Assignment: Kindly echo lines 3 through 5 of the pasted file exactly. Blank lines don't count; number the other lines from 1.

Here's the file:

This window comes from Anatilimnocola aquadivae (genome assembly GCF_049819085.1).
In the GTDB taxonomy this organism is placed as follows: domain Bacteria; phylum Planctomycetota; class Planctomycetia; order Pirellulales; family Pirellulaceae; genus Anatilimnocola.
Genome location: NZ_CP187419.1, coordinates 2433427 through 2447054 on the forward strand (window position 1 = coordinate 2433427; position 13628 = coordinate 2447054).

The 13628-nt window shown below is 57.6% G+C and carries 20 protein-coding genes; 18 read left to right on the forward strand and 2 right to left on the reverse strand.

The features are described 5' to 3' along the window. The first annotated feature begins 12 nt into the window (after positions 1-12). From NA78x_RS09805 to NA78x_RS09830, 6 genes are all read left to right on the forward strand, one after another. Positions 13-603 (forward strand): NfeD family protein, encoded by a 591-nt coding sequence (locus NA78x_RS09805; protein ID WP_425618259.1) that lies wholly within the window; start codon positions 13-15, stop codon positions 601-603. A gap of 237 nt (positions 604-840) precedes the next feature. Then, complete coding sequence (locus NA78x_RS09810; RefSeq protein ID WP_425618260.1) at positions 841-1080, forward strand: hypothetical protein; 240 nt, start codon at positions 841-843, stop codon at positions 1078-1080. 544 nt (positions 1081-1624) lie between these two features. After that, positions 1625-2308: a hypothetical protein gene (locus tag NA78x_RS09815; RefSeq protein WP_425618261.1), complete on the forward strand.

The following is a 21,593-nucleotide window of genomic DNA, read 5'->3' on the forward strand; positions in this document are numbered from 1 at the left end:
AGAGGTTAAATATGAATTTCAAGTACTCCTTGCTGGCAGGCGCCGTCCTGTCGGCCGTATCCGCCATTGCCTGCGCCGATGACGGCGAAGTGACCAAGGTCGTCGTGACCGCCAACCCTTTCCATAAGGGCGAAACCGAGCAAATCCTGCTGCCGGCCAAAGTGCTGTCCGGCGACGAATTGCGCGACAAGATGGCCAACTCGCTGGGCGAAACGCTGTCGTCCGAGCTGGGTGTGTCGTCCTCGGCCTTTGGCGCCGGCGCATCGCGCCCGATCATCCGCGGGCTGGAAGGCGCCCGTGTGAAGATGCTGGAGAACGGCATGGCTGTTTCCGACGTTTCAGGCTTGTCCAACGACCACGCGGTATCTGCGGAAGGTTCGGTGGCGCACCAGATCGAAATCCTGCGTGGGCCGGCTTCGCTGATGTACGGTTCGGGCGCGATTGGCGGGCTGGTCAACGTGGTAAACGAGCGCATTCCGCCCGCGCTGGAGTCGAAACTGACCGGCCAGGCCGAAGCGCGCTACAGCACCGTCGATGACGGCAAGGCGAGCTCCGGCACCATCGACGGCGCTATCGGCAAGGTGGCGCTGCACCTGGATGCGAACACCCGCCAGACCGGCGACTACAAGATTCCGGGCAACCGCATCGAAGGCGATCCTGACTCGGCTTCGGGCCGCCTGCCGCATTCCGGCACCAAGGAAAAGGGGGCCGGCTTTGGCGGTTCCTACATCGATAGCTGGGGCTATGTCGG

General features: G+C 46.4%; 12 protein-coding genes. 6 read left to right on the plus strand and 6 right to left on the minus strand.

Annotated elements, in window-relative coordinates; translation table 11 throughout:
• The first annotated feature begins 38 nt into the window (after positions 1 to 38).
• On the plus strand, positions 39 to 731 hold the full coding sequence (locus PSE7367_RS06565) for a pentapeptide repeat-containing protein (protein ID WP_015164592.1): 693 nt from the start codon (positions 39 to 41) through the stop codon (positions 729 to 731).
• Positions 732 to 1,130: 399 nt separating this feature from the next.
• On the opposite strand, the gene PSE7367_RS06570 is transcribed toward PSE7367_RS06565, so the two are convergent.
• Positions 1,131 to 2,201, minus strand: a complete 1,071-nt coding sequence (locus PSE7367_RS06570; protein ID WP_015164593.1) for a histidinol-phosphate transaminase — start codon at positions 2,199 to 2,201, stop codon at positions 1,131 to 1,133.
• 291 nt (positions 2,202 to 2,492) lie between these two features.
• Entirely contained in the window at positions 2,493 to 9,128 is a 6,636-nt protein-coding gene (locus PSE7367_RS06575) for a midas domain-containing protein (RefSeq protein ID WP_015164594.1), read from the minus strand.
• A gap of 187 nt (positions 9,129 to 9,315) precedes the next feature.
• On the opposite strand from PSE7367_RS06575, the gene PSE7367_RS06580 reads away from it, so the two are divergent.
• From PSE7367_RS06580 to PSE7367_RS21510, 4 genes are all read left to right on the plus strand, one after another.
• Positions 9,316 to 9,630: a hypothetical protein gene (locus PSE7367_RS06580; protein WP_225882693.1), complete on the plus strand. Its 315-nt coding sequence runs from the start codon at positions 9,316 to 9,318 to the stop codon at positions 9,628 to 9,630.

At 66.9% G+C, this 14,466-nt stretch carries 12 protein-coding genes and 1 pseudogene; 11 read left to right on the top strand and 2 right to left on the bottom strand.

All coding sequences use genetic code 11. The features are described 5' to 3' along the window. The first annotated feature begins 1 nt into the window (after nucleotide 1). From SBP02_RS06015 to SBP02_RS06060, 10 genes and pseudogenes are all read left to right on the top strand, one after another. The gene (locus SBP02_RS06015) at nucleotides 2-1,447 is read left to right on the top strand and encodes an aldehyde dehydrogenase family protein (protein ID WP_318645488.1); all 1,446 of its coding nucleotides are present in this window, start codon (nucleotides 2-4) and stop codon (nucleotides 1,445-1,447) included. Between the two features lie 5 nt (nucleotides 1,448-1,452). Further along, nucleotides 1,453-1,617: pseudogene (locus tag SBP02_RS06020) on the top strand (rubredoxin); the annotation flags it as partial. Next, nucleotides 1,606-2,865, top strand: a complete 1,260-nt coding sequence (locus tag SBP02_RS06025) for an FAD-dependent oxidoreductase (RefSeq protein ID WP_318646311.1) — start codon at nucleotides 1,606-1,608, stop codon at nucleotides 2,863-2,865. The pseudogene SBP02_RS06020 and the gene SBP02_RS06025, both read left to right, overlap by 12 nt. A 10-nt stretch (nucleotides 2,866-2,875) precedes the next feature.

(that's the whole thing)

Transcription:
Genome location: NZ_CP187419.1, coordinates 2433427 through 2447054 on the forward strand (window position 1 = coordinate 2433427; position 13628 = coordinate 2447054).

The 13628-nt window shown below is 57.6% G+C and carries 20 protein-coding genes; 18 read left to right on the forward strand and 2 right to left on the reverse strand.

The features are described 5' to 3' along the window. The first annotated feature begins 12 nt into the window (after positions 1-12). From NA78x_RS09805 to NA78x_RS09830, 6 genes are all read left to right on the forward strand, one after another. Positions 13-603 (forward strand): NfeD family protein, encoded by a 591-nt coding sequence (locus NA78x_RS09805; protein ID WP_425618259.1) that lies wholly within the window; start codon positions 13-15, stop codon positions 601-603. A gap of 237 nt (positions 604-840) precedes the next feature. Then, complete coding sequence (locus NA78x_RS09810; RefSeq protein ID WP_425618260.1) at positions 841-1080, forward strand: hypothetical protein; 240 nt, start codon at positions 841-843, stop codon at positions 1078-1080. 544 nt (positions 1081-1624) lie between these two features. After that, positions 1625-2308: a hypothetical protein gene (locus tag NA78x_RS09815; RefSeq protein WP_425618261.1), complete on the forward strand.